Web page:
What does Marinating mean?
Food Question: What does Marinating mean?
The verb "marinate" means to steep food in a marinade. A marinade is a savory
acidic sauce in which a food is soaked to enrich its flavor or to tenderize it.
According to Woman's Day Encyclopedia of Cookery, "Marinades began as simple
brines for preserving fish. The word marinade stems from the same root as the
word maritime. In modern usage, a marinade consists of a cooking oil, an acid
(vinegar, lemon juice, wine), and spices. As the food stands in the mixture,
the acid and the oil impart the savory flavors of the spices to the food.
The acid also has a tenderizing action."
The acid in marinades causes poultry tissue to break down. This has a tenderizing
effect. The breaking down of the tissue also causes the poultry to hold more
liquid, making it juicier. Too much vinegar or hot sauce in a marinade can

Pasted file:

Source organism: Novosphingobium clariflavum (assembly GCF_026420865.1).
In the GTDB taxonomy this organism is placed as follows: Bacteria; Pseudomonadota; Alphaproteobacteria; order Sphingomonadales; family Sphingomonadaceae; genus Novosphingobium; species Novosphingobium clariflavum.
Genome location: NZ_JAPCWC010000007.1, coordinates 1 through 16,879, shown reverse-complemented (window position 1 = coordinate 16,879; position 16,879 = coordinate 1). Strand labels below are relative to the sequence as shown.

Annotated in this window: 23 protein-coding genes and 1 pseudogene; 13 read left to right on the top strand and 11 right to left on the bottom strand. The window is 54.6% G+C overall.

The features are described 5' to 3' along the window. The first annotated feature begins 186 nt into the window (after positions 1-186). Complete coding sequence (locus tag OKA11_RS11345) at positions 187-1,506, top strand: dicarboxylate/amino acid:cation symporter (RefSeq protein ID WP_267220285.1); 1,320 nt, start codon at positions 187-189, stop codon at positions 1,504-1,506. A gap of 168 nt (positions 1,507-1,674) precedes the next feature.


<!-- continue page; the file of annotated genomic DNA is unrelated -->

have the opposite effect, causing the meat to be stringy and tough.
Whole poultry or poultry parts may be marinated by completely immersing the
poultry in the marinade. To help infuse the marinade into the poultry, you
may use a fork to make random holes in the meat. A needle-like injector
may also be used.
Poultry can be refrigerated for up to 2 days in a marinade. For easy cleanup,
use food-grade plastic bags for marinating and discard the bags afterwards.
Food-grade plastic, stainless steel, or glass containers may also be used to
marinate food. Cover poultry while marinating it in the refrigerator.
Don't use marinade from raw poultry as a sauce unless it is boiled first
to destroy bacteria. If stuffing poultry, marinate the poultry first.
Cook immediately after stuffing.